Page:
Kari is a mentor for parents caring for a child with meningitis and/or profound bilateral sensorineural hearing loss with bilateral cochlear implants. She also offers mentorship related to audiology, speech and language therapy, and occupational therapy care services. She has experience with the Idaho Department of Health and Welfare's Infant Toddler Program.
My daughter Hattie was diagnosed with bacterial meningitis at 18 months and spent a week at St. Lukes Children’s Hospital. She finished her antibiotic infusions through a pic line at home for another two weeks while she continued to recover. As a result of the meningitis, Hattie has profound bilateral sensorineural hearing loss. Initially, Hattie was fitted with hearing aids, but we soon noticed that she was not responding to her name or loud noises. We eventually learned that she was completely deaf. Hattie received bilateral cochlear implants about five months after her illness and the implants were activated one month later. While Hattie's speech and language development has been slow to develop, she is now starting to catch up to her hearing peers and is thriving in mainstream school.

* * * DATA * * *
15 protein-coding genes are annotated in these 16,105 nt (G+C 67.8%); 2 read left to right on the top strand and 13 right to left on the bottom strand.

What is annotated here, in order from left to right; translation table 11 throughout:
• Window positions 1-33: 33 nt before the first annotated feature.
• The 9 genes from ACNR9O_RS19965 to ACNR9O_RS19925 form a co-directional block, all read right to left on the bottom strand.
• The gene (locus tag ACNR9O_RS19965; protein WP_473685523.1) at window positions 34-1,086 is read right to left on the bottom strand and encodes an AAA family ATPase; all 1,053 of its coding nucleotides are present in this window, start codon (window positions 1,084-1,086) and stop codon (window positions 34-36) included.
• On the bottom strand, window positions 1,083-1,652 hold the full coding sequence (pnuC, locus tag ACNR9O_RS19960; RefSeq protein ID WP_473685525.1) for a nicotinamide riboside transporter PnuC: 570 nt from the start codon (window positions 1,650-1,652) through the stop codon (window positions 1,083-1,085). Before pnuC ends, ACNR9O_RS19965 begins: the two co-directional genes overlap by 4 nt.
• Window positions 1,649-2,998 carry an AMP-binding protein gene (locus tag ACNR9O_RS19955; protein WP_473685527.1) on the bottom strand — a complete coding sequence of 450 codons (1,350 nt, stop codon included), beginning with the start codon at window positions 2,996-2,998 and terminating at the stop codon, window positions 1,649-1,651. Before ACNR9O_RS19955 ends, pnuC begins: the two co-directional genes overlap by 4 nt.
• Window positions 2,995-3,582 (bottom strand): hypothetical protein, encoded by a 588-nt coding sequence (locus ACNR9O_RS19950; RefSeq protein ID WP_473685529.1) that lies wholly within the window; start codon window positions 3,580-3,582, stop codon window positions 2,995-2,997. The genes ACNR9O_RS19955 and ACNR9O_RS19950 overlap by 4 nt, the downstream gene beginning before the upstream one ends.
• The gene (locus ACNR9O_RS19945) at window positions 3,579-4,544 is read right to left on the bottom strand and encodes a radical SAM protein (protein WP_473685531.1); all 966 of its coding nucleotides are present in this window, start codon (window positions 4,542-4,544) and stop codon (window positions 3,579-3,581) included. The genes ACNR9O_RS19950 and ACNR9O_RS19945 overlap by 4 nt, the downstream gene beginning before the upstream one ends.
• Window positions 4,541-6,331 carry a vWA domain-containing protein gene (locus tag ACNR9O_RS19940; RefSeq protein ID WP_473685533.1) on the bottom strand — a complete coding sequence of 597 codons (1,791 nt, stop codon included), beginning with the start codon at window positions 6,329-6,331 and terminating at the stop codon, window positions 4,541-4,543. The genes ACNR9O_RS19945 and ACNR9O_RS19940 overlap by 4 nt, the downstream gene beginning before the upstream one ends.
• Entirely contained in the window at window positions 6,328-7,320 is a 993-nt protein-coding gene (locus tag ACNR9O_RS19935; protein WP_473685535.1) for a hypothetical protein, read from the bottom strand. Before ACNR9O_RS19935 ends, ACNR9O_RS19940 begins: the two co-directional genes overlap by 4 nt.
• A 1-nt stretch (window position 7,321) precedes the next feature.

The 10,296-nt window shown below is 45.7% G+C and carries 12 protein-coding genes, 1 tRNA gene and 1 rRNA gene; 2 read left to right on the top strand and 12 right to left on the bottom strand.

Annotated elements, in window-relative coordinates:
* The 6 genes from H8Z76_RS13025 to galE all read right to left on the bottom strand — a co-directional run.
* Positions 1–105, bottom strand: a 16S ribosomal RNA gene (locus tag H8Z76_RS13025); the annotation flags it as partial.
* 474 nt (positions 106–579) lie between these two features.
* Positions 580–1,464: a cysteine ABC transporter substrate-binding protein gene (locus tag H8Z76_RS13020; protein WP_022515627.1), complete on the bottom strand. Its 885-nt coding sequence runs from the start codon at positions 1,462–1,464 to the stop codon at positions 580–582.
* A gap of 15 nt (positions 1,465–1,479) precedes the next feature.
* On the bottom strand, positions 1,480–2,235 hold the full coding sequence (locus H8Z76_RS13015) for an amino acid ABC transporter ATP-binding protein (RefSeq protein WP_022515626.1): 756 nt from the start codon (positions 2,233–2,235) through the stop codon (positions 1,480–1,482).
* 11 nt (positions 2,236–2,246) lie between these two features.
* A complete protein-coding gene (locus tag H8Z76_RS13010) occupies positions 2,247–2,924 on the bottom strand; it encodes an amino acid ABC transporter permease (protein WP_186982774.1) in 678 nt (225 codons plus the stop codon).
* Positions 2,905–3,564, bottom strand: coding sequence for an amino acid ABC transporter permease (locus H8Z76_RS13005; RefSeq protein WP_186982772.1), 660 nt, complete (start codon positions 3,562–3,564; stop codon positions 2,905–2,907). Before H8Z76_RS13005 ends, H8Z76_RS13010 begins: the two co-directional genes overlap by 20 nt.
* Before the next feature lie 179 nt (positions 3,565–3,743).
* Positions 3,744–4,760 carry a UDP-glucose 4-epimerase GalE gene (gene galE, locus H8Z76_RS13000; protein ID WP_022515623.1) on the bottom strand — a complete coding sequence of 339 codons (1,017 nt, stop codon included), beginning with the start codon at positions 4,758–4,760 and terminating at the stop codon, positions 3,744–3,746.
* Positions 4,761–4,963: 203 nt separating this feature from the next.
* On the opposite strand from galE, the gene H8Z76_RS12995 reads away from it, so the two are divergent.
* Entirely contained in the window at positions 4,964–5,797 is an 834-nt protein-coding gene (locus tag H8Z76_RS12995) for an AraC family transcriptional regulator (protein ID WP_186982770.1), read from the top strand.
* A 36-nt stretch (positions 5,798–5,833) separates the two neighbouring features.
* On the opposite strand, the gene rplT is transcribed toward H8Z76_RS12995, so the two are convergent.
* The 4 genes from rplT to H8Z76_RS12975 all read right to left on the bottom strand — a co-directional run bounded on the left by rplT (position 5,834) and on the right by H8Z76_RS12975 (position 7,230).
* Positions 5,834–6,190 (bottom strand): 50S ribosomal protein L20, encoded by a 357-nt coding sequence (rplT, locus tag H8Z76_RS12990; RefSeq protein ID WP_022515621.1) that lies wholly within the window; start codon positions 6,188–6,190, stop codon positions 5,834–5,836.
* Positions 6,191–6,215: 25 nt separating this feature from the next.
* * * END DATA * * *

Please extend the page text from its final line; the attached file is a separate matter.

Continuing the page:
Hattie has two sisters. All three girls take dance classes and enjoy the outdoors. I am a stay-at-home mom and my husband, Kevin, works at Micron. After Hattie’s illness, I was very busy with both occupational and speech therapy visits along with visits from the Idaho Infant & Toddler program. We also attended a weekly toddler program at Idaho State University for children with hearing loss, which really helped us connect with other parents.
My husband and I agreed to proceed with cochlear implants for Hattie, but I know that isn’t always an easy decision for parents to make. There are a lot of decisions to weigh along the way, and when you are new to a diagnosis it can be hard to navigate your way through all of the information. I hope my experiences can help support families who may be faced with these challenges.
Hattie has taught me so much and she makes me a better mom. One thing I've learned is that children are resilient and stronger than we think they are! Hattie is learning to read, loves to dance, is super active and is making friends at school. She is really a typical child who happens to have cochlear implants.
Caring for a child with complex medical needs can be complicated and overwhelming. Support from someone navigating similar challenges can make all the difference.